Tag Archives: Immigration
Chinese dragon for New Years

Moments of Shared Celebration

Today is Rosh Chodesh Adar (chodesh tov!) and Chinese New Year (xin nian kuai le!). We should never lose sight of our responsibilities to and our place in the global community, but when these celebratory days coincide, we are reminded even more of how important it is to find opportunities for dialogue and connection. Two RAC staffers reflect on Chinese-Jewish relations, and how meaningful this relationship is. Read more…

Rolling Back Progress on Immigration Reform

The 113th Congress started with high hopes of Democrats and Republicans coming together to reform our broken immigration system, with a comprehensive bill that stalled in the House. This new Congress is stuck over reforms that have already been made. This week promises to be pivotal in the fight over President Obama’s executive actions on immigration in Congress and the courts: both the 2012 action that created Deferred Action for Childhood Arrivals (DACA) and the action in November 2014 that created Deferred Action for Parental Accountability (DAPA). Read more…

Congress Tries to Pass Some Unwelcoming Legislation

Buoyed by a new session, Congress has been busy taking up legislation on immigration reform. Yet unfortunately, that “reform” has just meant going back to the old ways of doing things, when no undocumented immigrants were protected from deportation and our border communities lived in fear of government officials. Read more…

President Obama at the State of the Union 2014

#SOTU Preview

On Tuesday night, the Sergeant-at-Arms for the House of Representatives will stand on the floor of the House chamber and announce to the assembled Members of Congress, Supreme Court Justices, Cabinet members, an array of guests in the gallery (including the First Lady and Dr. Biden) and millions of the American people watching live, “Mr. Speaker, the President of the United States!” This now-iconic declaration opens the State of the Union ceremony, as the President ascends the dais, hands copies of his speech to the Vice President and the Speaker of the House, and begins his address. Read more…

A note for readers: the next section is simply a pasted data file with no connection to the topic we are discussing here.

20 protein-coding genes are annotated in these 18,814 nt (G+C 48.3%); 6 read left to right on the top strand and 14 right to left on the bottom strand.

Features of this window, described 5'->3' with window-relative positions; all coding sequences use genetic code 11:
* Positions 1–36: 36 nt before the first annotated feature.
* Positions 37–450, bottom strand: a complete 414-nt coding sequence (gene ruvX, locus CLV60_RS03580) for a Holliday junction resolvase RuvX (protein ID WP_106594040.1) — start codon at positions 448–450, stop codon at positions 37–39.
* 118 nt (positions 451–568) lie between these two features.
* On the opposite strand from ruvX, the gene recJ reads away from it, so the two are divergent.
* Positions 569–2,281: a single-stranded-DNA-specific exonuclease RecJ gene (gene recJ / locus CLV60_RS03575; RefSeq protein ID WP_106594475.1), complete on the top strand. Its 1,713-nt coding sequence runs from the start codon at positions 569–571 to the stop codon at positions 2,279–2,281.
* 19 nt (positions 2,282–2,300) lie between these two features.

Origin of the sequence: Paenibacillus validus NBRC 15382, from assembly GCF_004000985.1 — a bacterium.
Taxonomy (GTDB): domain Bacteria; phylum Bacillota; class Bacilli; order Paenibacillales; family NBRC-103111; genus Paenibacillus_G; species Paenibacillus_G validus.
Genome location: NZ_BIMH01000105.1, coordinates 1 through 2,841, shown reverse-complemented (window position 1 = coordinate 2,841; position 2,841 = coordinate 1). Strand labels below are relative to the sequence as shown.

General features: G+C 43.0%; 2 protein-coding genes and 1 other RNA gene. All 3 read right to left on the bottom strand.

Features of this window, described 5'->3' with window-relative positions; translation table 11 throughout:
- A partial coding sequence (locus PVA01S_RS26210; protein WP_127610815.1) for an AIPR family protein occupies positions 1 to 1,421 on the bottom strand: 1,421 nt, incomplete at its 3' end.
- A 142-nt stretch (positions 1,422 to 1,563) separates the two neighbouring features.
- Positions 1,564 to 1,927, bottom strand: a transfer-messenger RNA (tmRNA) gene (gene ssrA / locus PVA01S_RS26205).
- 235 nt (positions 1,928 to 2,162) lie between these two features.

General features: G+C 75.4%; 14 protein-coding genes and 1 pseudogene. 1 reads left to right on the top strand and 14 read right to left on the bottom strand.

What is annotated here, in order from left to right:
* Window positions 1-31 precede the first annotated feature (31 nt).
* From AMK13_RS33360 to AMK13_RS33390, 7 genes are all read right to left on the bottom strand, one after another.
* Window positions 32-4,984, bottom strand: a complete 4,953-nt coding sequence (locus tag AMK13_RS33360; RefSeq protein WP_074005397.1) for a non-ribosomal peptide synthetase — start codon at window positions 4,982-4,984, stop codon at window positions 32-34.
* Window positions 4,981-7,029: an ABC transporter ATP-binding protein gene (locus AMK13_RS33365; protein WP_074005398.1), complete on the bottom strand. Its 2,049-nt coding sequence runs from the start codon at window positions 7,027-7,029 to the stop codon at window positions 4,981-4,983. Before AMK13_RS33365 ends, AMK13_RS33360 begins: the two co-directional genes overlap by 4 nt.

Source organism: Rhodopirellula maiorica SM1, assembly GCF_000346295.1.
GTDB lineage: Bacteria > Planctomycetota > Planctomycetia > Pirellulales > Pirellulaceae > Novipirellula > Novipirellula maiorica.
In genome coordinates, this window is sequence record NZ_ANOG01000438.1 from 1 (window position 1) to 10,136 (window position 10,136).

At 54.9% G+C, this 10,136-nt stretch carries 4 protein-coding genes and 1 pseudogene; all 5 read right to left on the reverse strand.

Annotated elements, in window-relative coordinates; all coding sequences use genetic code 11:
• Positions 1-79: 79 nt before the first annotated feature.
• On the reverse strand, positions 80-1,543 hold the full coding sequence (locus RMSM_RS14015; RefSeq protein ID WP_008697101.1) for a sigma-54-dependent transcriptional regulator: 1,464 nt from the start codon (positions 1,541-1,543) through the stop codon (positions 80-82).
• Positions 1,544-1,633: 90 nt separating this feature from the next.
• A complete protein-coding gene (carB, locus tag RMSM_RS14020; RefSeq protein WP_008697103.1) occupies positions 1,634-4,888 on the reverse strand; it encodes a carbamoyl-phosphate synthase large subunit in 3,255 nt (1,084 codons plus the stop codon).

The Immigration Theater

I was able to spend a couple hours today watching C-SPAN, which, I’ll admit, may not sound very exciting. Yet, I was able to witness a fascinating piece of political theatre that had me at times depressed, at times hopeful and often on the edge of my seat. The stage had been set in the last Congress, when during Congress’s budget bill, Republicans delayed looking at funding for the Department of Homeland Security (DHS). This delay is why the bill was known as the CRomnibus, because it funded DHS on previously agreed-to levels (the Continuing Resolution, or CR, part), and set new funding levels for the rest of the government. Read more…

Over the Border, but Not Out of the Woods

In all of the excitement over President Obama’s executive action on immigration, we haven’t been hearing much about the plight of unaccompanied children coming to the U.S.-Mexico border, which experienced a notable uptick this summer. Yet, there have been a few new developments: Read more…

Luis Lopez Acabal, Mayra Canales, and daughter Kim

Rabbis Organizing Rabbis: Luis Goes Home for the Holidays

By Rabbi Esther Lederman

Courage. Tenacity. Faith. These are the traits of the Jewish people that we honor during Hanukkah. And they’re what I’ve seen this week too.Many Reform rabbis called Immigration and Customs Enforcement during the Aseret Yemei Teshuva to urge them to stop Luis Lopez Acabal’s deportation. Over the last two days, I spent hours with Luis’s wife, Mayra Canales, and the pastor who is providing him sanctuary in his church, Rev. Eric Ledermann. Together we met with Department of Homeland Security (DHS) officials and the legislative director for their House Representative, Kyrsten Sinema. Our calls helped make these meetings possible! When Rev. Ledermann and Mayra thanked me for our contributions to their efforts, I felt incredibly proud to represent the Reform rabbinate.

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Turkey Thanksgiving

My Family’s Immigration Story: Something to be Thankful For

By Debbie Rabinovich

Do you really celebrate Thanksgiving? When I was younger, I remember being asked this question. I remember not knowing how to answer. My family had Thanksgiving dinner every year- complete with dry turkey and mysterious stuffing. We went around saying nice things to each other. That was Thanksgiving, right?

Looking back, I realize how strange that question was. I had classmates who had heard me talking about going to Peru and speaking in Spanish and they had taken it upon themselves to figure out that my family wasn’t American enough for Thanksgiving. But here’s my point of view: if it makes sense for anyone to celebrate Thanksgiving, it’s families like mine. Families of immigrants.

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